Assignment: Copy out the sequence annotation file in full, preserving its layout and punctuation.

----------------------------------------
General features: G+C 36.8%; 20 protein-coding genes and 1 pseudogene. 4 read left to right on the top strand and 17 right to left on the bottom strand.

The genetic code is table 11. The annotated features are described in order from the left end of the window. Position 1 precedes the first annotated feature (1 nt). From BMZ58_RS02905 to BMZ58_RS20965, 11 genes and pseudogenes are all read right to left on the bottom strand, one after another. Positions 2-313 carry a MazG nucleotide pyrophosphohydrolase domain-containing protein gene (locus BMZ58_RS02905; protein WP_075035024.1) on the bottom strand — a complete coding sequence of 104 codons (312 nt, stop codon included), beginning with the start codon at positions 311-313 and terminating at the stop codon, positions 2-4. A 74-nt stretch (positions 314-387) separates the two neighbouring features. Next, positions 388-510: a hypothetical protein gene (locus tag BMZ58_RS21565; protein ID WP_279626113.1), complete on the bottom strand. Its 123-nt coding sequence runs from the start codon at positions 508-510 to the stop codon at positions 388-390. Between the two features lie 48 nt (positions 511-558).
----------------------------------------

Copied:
General features: G+C 36.8%; 20 protein-coding genes and 1 pseudogene. 4 read left to right on the top strand and 17 right to left on the bottom strand.

The genetic code is table 11. The annotated features are described in order from the left end of the window. Position 1 precedes the first annotated feature (1 nt). From BMZ58_RS02905 to BMZ58_RS20965, 11 genes and pseudogenes are all read right to left on the bottom strand, one after another. Positions 2-313 carry a MazG nucleotide pyrophosphohydrolase domain-containing protein gene (locus BMZ58_RS02905; protein WP_075035024.1) on the bottom strand — a complete coding sequence of 104 codons (312 nt, stop codon included), beginning with the start codon at positions 311-313 and terminating at the stop codon, positions 2-4. A 74-nt stretch (positions 314-387) separates the two neighbouring features. Next, positions 388-510: a hypothetical protein gene (locus tag BMZ58_RS21565; protein ID WP_279626113.1), complete on the bottom strand. Its 123-nt coding sequence runs from the start codon at positions 508-510 to the stop codon at positions 388-390. Between the two features lie 48 nt (positions 511-558).